Whatever their official purpose, these nature-inspired robocreatures can inspire us in return. UUVs that open up new and wondrous vistas on the world’s oceans can extend humankind’s ability to explore. We create them, and they enhance us, and that strikes me as a very fair and worthy exchange.

This article appears in the March 2021 print issue as “Catfish, Robot, Swimmer, Spy.”

About the Author
Allison Marsh is an associate professor of history at the University of South Carolina and codirector of the university’s Ann Johnson Institute for Science, Technology & Society. Continue reading

Posted in Human Robots

#438738 This Week’s Awesome Tech Stories From ...

ARTIFICIAL INTELLIGENCE
A New Artificial Intelligence Makes Mistakes—on Purpose
Will Knight | Wired
“It took about 50 years for computers to eviscerate humans in the venerable game of chess. A standard smartphone can now play the kind of moves that make a grandmaster’s head spin. But one artificial intelligence program is taking a few steps backward, to appreciate how average humans play—blunders and all.”

CRYPTOCURRENCY
Bitcoin’s Price Rises to $50,000 as Mainstream Institutions Hop On
Timothy B. Lee | Ars Technica
“Bitcoin’s price is now far above the previous peak of $19,500 reached in December 2017. Bitcoin’s value has risen by almost 70 percent since the start of 2021. No single factor seems to be driving the cryptocurrency’s rise. Instead, the price is rising as more and more mainstream organizations are deciding to treat it as an ordinary investment asset.”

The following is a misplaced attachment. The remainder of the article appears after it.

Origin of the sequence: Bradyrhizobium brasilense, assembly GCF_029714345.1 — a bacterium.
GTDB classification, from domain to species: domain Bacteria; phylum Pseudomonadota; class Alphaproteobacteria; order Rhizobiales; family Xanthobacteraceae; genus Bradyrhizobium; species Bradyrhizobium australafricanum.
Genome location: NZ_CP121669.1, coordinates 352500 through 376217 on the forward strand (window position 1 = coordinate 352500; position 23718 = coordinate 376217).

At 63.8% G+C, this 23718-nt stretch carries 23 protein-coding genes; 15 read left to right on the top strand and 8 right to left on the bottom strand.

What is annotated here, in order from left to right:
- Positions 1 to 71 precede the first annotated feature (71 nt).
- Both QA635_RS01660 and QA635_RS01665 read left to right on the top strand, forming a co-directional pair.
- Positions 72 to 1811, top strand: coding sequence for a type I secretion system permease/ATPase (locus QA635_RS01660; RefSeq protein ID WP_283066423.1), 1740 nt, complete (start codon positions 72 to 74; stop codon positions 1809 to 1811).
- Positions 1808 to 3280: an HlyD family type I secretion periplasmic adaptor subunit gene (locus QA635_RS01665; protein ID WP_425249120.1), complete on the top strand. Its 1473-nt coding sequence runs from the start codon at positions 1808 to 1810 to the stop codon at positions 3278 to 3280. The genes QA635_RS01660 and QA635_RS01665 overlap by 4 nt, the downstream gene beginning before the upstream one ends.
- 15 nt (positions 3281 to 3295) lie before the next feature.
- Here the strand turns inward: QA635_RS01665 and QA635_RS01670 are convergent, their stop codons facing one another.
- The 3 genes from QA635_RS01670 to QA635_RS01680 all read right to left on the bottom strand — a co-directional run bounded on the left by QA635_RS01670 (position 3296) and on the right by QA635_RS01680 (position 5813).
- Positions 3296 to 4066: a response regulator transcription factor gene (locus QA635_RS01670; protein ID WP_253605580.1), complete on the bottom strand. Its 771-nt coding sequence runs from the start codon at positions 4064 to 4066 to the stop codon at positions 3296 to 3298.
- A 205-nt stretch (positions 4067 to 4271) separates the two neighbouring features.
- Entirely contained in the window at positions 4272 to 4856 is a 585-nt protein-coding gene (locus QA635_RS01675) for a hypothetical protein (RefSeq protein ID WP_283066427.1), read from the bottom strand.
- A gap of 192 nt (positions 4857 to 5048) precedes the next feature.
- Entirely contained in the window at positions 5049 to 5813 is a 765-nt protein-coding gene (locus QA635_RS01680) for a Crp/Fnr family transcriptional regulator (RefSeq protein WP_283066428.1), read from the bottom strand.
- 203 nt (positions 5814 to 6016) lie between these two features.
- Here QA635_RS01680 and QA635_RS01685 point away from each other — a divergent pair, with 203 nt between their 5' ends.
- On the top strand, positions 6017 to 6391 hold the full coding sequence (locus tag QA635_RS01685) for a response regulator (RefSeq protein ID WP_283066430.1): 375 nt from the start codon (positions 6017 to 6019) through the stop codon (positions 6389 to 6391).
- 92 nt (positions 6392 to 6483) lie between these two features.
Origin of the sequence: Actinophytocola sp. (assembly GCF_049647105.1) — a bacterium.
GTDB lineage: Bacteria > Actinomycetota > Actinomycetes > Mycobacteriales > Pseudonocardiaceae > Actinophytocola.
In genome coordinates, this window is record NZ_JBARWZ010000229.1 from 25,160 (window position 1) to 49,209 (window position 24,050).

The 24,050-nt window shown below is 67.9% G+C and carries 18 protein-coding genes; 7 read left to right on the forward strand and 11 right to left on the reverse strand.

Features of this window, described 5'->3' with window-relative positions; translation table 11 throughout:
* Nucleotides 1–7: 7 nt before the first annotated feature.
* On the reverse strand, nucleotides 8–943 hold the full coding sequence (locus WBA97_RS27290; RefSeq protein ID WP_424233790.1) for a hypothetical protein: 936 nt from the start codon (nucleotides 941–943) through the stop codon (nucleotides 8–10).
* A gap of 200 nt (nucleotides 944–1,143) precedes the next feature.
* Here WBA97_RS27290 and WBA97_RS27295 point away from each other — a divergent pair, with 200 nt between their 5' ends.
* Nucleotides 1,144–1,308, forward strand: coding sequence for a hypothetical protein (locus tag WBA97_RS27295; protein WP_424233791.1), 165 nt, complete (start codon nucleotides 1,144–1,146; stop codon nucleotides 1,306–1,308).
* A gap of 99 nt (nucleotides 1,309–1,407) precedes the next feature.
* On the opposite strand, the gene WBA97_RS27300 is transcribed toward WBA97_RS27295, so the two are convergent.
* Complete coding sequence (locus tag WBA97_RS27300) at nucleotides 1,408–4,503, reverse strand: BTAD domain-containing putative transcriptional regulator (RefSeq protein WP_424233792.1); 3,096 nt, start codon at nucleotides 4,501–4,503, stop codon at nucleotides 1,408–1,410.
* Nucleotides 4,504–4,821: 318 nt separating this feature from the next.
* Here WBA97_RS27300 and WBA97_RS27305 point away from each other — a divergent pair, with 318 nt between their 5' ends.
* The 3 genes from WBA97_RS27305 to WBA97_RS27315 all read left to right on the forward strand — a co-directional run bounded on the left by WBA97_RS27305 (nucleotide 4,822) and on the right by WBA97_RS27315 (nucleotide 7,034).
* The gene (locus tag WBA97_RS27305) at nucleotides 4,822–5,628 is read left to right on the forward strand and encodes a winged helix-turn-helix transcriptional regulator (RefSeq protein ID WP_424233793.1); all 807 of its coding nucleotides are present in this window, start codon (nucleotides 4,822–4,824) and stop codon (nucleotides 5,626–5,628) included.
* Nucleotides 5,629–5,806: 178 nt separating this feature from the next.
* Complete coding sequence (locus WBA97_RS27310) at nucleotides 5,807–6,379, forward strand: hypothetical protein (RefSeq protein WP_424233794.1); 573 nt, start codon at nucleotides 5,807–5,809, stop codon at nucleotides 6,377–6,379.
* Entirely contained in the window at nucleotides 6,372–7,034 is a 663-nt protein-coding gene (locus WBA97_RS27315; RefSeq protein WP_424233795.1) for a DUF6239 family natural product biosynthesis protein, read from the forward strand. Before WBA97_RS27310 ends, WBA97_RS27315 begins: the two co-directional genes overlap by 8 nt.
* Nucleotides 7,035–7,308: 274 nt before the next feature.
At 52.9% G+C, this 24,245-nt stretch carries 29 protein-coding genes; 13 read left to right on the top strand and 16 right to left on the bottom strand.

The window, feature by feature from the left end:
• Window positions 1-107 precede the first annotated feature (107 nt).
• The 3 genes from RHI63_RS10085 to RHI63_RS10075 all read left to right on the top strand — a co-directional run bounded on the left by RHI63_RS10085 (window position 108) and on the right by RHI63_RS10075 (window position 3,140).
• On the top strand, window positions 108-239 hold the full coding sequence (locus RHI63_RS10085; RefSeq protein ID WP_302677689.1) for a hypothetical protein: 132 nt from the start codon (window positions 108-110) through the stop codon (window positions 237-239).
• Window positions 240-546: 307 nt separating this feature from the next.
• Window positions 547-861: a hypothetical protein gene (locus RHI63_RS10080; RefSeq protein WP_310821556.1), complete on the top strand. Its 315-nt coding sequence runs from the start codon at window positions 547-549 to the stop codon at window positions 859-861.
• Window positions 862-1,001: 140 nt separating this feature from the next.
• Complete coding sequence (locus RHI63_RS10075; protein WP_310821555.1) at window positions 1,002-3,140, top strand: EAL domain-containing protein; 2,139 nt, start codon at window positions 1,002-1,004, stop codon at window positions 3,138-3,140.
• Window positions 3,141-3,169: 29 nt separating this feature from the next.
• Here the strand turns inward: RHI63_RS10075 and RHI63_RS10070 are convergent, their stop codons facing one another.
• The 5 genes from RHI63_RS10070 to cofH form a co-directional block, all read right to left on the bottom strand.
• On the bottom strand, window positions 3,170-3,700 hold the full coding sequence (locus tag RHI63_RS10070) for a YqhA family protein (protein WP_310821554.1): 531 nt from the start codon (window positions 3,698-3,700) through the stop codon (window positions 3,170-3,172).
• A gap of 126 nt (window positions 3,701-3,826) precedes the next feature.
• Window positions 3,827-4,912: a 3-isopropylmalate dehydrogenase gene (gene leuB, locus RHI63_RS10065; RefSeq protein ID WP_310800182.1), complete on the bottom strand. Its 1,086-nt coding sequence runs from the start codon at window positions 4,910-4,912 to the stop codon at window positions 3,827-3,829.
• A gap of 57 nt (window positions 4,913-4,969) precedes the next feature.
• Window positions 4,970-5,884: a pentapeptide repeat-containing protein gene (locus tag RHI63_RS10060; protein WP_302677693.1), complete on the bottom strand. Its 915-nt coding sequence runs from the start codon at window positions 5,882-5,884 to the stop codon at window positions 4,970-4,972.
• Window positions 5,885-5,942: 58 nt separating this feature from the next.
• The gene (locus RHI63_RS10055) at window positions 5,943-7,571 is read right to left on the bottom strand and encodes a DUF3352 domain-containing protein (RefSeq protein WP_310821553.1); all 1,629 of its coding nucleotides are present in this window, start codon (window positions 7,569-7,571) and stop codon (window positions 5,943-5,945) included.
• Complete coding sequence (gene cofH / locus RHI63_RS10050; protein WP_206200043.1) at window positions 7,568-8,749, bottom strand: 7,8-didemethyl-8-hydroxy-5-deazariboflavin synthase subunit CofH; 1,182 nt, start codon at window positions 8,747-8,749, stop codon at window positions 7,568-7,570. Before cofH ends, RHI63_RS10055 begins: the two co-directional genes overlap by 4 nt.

SCIENCE
Million-Year-Old Mammoth Teeth Contain Oldest DNA Ever Found
Jeanne Timmons | Gizmodo
“An international team of scientists has sequenced DNA from mammoth teeth that is at least a million years old, if not older. This research, published today in Nature, not only provides exciting new insight into mammoth evolutionary history, it reveals an entirely unknown lineage of ancient mammoth.”

SCIENCE
Scientists Accidentally Discover Strange Creatures Under a Half Mile of Ice
Matt Simon | Wired
“i‘It’s like, bloody hell!’ Smith says. ‘It’s just one big boulder in the middle of a relatively flat seafloor. It’s not as if the seafloor is littered with these things.’ Just his luck to drill in the only wrong place. Wrong place for collecting seafloor muck, but the absolute right place for a one-in-a-million shot at finding life in an environment that scientists didn’t reckon could support much of it.”

BIOTECH
Highest-Resolution Images of DNA Reveal It’s Surprisingly Jiggly
George Dvorsky | Gizmodo
“Scientists have captured the highest-resolution images ever taken of DNA, revealing previously unseen twisting and squirming behaviors. …These hidden movements were revealed by computer simulations fed with the highest-resolution images ever taken of a single molecule of DNA. The new study is exposing previously unseen behaviors in the self-replicating molecule, and this research could eventually lead to the development of powerful new genetic therapies.”

TRANSPORTATION
The First Battery-Powered Tanker Is Coming to Tokyo
Maria Gallucci | IEEE Spectrum
“The Japanese tanker is Corvus’s first fully-electric coastal freighter project; the company hopes the e5 will be the first of hundreds more just like it. ‘We see it [as] a beachhead for the coastal shipping market globally,’ Puchalski said. ‘There are many other coastal freighter types that are similar in size and energy demand.’ The number of battery-powered ships has ballooned from virtually zero a decade ago to hundreds worldwide.”

SPACE
Report: NASA’s Only Realistic Path for Humans on Mars Is Nuclear Propulsion
Eric Berger | Ars Technica
“Conducted at the request of NASA, a broad-based committee of experts assessed the viability of two means of propulsion—nuclear thermal and nuclear electric—for a human mission launching to Mars in 2039. ‘One of the primary takeaways of the report is that if we want to send humans to Mars, and we want to do so repeatedly and in a sustainable way, nuclear space propulsion is on the path,’ said [JPL’s] Bobby Braun.”

NASA’s Perseverance Rover Successfully Lands on Mars
Joey Roulette | The Verge